The Process class is the model we will need to follow if you want to make this change and have a true global property that can be accessed without a Debugger instance.

Thanks for the response. By the way, is this setting more appropriate on the CommandInterpreter instead of the debugger?

Thanks for the response. By the way, is this setting more appropriate on the CommandInterpreter instead of the debugger?

Yes, the command interpreter makes more sense.

Jim

Probably the command interpreter, but we have all the command interpreter settings on the debugger right now anyway, so don't change anything on that end..

Actually we do have command interpreter settings as Jim just pointed out to me, so feel free to add it there and hook the global settings up correctly for that with a static function on CommandInterpreter to get the escape character.

Greg

The way Process does it is a little confusing to me. It has this ProcessProperties() class which takes a boolean, is_global. If this value is true, it appends some sub-properties to it, and if it’s false, it just initializes itself by calling itself again with true. So false and true make no difference, it’s always the same instance (?)

Then, to further confuse matters, there’s a single PropertyDefinition array, where some of them are specified as global and some not via the third argument. When you call GetGlobalProperties(), it then just returns the whole array. There’s not much choice it has, because it’s all just one array, so it can’t really return a filtered array with only the items where global==true.

I feel like the correct way to do this is to have two separate arrays. One for global properties and one for instance properties. Then, instead of inheriting from Properties, just have two instances of it in the class. An instance instance and a static instance. This way you don’t even need the third argument to PropertyDefinition at all. And the global properties are added as a subcategory, such as interpreter.global. This also makes it clear to the user when they run “settings list” which settings are global and which are not. It might be clearer with an example, so I’ll upload this patch so you can see what I’m talking about. If you don’t like the way I’ve done it let me know.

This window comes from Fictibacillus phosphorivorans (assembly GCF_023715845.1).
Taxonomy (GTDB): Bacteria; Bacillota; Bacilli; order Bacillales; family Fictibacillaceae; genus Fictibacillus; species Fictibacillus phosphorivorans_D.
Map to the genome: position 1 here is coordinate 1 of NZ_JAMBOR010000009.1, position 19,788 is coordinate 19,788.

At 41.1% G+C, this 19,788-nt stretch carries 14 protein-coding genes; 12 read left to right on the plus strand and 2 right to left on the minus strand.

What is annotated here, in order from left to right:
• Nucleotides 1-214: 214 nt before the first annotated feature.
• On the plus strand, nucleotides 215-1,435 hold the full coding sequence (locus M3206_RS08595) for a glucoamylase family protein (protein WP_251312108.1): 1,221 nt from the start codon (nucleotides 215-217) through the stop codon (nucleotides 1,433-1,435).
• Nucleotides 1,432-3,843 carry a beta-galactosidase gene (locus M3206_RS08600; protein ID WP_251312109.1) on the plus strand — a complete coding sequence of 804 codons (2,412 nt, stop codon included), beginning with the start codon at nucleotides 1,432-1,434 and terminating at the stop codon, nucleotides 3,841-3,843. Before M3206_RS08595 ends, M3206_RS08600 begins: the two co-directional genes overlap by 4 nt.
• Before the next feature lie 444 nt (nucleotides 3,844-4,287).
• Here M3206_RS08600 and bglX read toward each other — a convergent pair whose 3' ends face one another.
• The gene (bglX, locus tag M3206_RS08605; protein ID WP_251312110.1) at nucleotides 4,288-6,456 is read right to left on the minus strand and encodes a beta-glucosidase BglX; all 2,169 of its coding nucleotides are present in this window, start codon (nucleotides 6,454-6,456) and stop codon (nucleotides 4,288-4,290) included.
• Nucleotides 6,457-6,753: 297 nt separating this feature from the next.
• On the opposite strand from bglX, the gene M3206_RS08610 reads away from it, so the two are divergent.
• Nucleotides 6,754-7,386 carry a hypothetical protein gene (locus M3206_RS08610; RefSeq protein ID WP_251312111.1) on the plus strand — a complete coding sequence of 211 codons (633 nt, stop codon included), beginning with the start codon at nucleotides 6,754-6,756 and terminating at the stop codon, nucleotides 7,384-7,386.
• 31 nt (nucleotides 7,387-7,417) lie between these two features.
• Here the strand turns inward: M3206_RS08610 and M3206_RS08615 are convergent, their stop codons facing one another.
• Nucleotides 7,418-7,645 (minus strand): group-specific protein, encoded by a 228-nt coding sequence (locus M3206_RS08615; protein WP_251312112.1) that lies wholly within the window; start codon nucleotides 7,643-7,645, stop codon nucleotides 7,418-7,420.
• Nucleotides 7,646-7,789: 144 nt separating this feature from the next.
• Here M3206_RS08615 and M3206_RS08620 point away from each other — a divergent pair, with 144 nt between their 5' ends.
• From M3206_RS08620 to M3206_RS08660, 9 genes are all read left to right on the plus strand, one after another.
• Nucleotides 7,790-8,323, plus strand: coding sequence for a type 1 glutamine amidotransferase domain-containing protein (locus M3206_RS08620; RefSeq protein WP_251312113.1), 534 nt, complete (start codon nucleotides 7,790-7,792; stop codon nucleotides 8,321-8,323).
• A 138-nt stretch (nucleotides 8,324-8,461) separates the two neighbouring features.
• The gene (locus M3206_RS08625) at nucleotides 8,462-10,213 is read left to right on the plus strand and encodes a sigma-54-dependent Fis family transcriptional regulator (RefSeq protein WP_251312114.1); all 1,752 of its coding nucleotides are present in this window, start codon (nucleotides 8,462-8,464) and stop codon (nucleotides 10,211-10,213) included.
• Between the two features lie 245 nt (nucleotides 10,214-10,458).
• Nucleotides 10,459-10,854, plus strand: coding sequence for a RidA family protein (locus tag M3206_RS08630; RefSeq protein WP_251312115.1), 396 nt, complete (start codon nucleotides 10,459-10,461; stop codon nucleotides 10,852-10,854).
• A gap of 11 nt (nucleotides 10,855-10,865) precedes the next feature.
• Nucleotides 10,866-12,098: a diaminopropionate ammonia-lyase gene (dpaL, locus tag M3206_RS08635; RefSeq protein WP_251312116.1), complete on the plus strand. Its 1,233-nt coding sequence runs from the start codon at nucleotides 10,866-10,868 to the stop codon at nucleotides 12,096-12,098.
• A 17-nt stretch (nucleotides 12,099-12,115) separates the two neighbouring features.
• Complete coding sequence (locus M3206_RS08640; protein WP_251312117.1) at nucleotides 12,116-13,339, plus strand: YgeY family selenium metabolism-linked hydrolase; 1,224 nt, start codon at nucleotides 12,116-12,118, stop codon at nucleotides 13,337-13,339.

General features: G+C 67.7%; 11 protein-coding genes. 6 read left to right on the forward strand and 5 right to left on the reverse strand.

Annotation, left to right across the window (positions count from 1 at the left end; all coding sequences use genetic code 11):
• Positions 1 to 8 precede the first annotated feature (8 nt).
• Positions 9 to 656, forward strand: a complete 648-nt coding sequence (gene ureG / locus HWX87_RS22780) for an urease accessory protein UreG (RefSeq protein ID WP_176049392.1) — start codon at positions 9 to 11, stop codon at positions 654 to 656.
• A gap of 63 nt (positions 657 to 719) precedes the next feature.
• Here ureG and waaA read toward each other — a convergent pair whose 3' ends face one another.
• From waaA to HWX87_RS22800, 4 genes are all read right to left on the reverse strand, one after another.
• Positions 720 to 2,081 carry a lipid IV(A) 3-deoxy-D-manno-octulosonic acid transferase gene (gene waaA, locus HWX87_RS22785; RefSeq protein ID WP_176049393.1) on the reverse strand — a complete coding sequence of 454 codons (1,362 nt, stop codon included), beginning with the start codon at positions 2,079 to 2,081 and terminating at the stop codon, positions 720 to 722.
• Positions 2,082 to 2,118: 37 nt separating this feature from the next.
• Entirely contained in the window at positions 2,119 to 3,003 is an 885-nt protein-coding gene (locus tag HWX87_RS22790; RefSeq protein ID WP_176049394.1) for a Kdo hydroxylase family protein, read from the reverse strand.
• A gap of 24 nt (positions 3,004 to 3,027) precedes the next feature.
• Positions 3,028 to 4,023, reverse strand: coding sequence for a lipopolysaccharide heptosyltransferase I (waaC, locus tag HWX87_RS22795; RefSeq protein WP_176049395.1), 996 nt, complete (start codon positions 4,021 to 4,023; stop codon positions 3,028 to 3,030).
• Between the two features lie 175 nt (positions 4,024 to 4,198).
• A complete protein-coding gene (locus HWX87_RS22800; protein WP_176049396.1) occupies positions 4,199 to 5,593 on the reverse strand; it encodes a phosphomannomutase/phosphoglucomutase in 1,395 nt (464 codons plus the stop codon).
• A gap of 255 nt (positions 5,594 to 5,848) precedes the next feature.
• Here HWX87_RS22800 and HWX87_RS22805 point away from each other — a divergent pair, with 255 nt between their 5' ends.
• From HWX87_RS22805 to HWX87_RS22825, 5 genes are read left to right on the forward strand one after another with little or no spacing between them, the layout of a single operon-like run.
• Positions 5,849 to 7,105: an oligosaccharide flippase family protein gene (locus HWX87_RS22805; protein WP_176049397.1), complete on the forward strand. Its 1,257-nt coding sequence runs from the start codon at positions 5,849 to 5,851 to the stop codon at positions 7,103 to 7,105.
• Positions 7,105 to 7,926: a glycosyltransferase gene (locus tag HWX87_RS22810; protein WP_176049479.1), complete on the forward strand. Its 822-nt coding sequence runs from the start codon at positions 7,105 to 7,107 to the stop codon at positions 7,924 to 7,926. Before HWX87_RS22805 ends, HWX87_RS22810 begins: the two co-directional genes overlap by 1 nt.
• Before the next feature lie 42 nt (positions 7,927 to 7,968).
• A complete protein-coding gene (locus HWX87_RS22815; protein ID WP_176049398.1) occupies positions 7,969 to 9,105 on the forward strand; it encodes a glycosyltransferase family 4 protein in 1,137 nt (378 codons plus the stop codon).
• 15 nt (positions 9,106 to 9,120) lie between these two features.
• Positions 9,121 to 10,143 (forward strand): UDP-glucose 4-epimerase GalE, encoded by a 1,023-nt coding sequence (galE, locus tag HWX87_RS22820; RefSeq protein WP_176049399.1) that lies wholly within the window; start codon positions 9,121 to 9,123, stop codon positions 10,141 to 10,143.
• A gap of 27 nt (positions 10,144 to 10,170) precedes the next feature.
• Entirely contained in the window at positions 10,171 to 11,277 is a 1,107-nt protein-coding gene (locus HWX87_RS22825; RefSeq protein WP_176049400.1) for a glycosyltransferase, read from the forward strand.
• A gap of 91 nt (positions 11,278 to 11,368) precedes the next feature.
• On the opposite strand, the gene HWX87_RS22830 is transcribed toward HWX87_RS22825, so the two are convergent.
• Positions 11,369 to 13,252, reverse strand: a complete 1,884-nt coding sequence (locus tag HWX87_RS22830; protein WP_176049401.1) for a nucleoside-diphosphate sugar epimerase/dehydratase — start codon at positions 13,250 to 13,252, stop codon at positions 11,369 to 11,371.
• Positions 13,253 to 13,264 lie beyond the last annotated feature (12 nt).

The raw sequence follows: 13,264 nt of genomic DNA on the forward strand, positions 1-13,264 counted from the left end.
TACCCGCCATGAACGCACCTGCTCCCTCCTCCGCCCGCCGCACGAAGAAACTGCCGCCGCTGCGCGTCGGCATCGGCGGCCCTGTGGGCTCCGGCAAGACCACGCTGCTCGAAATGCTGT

The way Process does it is a little confusing to me. It has this ProcessProperties() class which takes a boolean, is_global. If this value is true, it appends some sub-properties to it, and if it's false, it just initializes itself by calling itself again with true. So false and true make no difference, it's always the same instance (?)

No. is_global is set to true if this is the initial "seed" options for "process" under "target". This is why when "is_global" is set to true that it appends the settings to the "target" global settings, and it doesn't when not.

If you think about it you need a set of options that can be editable before any processes exist. So the "is_global" means we are creating this one set of settings, it has nothing to do with the fact that individual settings can be global or instance based. When a lldb_private::Process is made, it inherits from ProcessProperties, and these are the settings that get modified and any global properties are shared with the global versions, and any instance variables copy the current global settings to be the basis for the initial settings in Process.

So lets say ProcessProperties has two settings "a" which is global and "b" which is not (set by the bool in each property definition). When we first start out we create the global properties which contain default values for "a" and "b":

Global ProcessProperties:
a = true
b = false

Now we run some commands:

(lldb) settings set process.a false

So now we have:

Global ProcessProperties:
a = false
b = false

Now we create a process whose pid is 123:

(lldb) file /bin/ls
(lldb) b malloc
(lldB) r

Now a new process gets created and it makes a copy of "Global ProcessProperties":

Process 123 ProcessProperties:
a = false
b = false

Now someone says:

(lldb) settings set process.a true

Since "a" is global we get:

Global ProcessProperties:
a = true
b = false

Process 123 ProcessProperties:
a = true
b = false

But if we do:

(lldb) settings set process.b true

The Global properties remain unchanged, and only Process 123's settings get changed:

Global ProcessProperties:
a = true
b = false

Process 123 ProcessProperties:
a = true
b = true

Then, to further confuse matters, there's a single PropertyDefinition array, where some of them are specified as global and some not via the third argument. When you call GetGlobalProperties(), it then just returns the whole array. There's not much choice it has, because it's all just one array, so it can't really return a filtered array with only the items where global==true.

I feel like the correct way to do this is to have two separate arrays. One for global properties and one for instance properties. Then, instead of inheriting from Properties, just have two instances of it in the class. An instance instance and a static instance. This way you don't even need the third argument to PropertyDefinition at all. And the global properties are added as a subcategory, such as interpreter.global. This also makes it clear to the user when they run "settings list" which settings are global and which are not. It might be clearer with an example, so I'll upload this patch so you can see what I'm talking about. If you don't like the way I've done it let me know.